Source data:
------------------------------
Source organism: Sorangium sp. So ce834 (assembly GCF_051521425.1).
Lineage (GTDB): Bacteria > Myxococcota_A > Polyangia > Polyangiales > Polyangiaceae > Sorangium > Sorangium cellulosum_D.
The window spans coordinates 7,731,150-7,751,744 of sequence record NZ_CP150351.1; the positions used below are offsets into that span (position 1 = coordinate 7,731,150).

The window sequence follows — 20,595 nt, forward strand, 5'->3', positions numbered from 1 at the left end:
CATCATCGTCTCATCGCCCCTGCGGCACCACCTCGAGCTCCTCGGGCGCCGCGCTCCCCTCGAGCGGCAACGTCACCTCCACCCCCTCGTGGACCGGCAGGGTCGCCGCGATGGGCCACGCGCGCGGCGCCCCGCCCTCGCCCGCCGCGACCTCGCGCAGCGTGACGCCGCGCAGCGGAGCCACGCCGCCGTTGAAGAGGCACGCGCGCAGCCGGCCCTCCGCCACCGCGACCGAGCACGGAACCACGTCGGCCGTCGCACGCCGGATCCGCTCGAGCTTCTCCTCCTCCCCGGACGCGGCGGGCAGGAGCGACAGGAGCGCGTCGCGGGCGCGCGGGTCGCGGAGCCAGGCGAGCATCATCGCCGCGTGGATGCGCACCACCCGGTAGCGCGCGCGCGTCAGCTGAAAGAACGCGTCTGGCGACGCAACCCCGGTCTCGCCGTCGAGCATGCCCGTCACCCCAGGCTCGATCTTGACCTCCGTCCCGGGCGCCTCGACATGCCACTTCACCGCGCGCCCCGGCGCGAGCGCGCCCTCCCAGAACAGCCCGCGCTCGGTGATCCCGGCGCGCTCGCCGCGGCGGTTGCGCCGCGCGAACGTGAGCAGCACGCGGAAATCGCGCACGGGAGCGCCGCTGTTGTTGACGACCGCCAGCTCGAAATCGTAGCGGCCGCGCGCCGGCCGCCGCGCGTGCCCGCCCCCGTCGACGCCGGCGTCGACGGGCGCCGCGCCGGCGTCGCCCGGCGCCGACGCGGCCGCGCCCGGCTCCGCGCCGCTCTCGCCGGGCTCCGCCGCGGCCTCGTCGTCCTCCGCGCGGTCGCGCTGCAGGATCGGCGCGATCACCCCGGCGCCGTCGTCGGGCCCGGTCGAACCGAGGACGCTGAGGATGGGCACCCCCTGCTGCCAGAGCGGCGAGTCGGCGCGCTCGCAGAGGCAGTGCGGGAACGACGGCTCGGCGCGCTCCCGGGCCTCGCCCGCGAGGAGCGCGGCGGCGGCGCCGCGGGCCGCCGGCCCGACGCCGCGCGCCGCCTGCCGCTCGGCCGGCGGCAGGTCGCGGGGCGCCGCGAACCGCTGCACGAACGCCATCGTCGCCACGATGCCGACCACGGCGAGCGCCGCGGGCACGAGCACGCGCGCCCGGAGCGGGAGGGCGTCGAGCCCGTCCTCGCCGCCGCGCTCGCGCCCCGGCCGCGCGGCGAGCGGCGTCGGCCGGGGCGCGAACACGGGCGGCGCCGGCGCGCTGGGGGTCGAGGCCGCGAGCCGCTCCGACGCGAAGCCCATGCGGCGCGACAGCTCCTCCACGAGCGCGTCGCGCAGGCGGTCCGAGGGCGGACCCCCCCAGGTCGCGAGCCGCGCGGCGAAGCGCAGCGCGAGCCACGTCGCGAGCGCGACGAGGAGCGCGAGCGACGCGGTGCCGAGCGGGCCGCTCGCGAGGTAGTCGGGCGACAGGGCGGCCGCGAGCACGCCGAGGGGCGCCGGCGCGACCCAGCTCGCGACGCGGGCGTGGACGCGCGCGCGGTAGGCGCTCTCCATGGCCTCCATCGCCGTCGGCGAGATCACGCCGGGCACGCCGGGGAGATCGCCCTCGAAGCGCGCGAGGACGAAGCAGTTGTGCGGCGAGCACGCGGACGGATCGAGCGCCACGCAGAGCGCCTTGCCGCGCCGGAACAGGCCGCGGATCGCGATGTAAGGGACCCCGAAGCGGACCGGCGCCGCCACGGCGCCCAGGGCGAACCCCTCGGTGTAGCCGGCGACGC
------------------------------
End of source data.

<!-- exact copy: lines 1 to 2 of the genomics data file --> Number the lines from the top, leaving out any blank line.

Source organism: Sorangium sp. So ce834 (assembly GCF_051521425.1).
Lineage (GTDB): Bacteria > Myxococcota_A > Polyangia > Polyangiales > Polyangiaceae > Sorangium > Sorangium cellulosum_D.